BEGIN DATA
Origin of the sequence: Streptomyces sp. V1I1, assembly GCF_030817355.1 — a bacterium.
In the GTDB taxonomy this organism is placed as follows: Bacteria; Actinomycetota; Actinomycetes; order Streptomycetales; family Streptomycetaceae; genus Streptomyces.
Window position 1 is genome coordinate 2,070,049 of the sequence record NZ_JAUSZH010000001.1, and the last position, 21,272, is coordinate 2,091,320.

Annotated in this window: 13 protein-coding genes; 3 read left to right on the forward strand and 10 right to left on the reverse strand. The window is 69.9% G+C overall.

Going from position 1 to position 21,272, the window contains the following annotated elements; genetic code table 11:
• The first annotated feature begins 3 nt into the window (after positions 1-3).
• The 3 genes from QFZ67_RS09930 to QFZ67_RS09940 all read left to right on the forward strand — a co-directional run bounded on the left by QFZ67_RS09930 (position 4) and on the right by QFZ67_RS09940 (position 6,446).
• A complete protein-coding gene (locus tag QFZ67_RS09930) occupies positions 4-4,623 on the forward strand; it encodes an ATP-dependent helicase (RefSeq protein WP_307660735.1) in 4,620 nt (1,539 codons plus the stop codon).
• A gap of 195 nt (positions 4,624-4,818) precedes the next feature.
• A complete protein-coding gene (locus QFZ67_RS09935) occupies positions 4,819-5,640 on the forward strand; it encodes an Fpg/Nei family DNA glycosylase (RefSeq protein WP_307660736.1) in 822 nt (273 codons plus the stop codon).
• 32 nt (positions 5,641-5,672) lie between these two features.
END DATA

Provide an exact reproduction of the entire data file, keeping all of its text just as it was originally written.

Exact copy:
Origin of the sequence: Streptomyces sp. V1I1, assembly GCF_030817355.1 — a bacterium.
In the GTDB taxonomy this organism is placed as follows: Bacteria; Actinomycetota; Actinomycetes; order Streptomycetales; family Streptomycetaceae; genus Streptomyces.
Window position 1 is genome coordinate 2,070,049 of the sequence record NZ_JAUSZH010000001.1, and the last position, 21,272, is coordinate 2,091,320.

Annotated in this window: 13 protein-coding genes; 3 read left to right on the forward strand and 10 right to left on the reverse strand. The window is 69.9% G+C overall.

Going from position 1 to position 21,272, the window contains the following annotated elements; genetic code table 11:
• The first annotated feature begins 3 nt into the window (after positions 1-3).
• The 3 genes from QFZ67_RS09930 to QFZ67_RS09940 all read left to right on the forward strand — a co-directional run bounded on the left by QFZ67_RS09930 (position 4) and on the right by QFZ67_RS09940 (position 6,446).
• A complete protein-coding gene (locus tag QFZ67_RS09930) occupies positions 4-4,623 on the forward strand; it encodes an ATP-dependent helicase (RefSeq protein WP_307660735.1) in 4,620 nt (1,539 codons plus the stop codon).
• A gap of 195 nt (positions 4,624-4,818) precedes the next feature.
• A complete protein-coding gene (locus QFZ67_RS09935) occupies positions 4,819-5,640 on the forward strand; it encodes an Fpg/Nei family DNA glycosylase (RefSeq protein WP_307660736.1) in 822 nt (273 codons plus the stop codon).
• 32 nt (positions 5,641-5,672) lie between these two features.